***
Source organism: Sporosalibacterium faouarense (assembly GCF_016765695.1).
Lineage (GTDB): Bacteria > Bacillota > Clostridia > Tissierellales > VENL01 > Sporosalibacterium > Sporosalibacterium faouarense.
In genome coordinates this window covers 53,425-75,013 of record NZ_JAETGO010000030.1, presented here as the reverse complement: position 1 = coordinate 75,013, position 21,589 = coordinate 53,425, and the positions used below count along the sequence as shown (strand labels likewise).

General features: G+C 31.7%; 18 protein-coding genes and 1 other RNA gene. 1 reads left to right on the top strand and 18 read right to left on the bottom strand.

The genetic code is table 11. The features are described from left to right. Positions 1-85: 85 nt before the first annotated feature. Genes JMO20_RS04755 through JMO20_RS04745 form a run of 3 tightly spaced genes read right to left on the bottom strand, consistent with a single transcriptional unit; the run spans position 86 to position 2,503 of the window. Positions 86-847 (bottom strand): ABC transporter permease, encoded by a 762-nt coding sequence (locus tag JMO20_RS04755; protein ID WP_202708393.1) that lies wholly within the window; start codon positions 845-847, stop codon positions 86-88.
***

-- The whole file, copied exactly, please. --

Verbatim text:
Source organism: Sporosalibacterium faouarense (assembly GCF_016765695.1).
Lineage (GTDB): Bacteria > Bacillota > Clostridia > Tissierellales > VENL01 > Sporosalibacterium > Sporosalibacterium faouarense.
In genome coordinates this window covers 53,425-75,013 of record NZ_JAETGO010000030.1, presented here as the reverse complement: position 1 = coordinate 75,013, position 21,589 = coordinate 53,425, and the positions used below count along the sequence as shown (strand labels likewise).

General features: G+C 31.7%; 18 protein-coding genes and 1 other RNA gene. 1 reads left to right on the top strand and 18 read right to left on the bottom strand.

The genetic code is table 11. The features are described from left to right. Positions 1-85: 85 nt before the first annotated feature. Genes JMO20_RS04755 through JMO20_RS04745 form a run of 3 tightly spaced genes read right to left on the bottom strand, consistent with a single transcriptional unit; the run spans position 86 to position 2,503 of the window. Positions 86-847 (bottom strand): ABC transporter permease, encoded by a 762-nt coding sequence (locus tag JMO20_RS04755; protein ID WP_202708393.1) that lies wholly within the window; start codon positions 845-847, stop codon positions 86-88.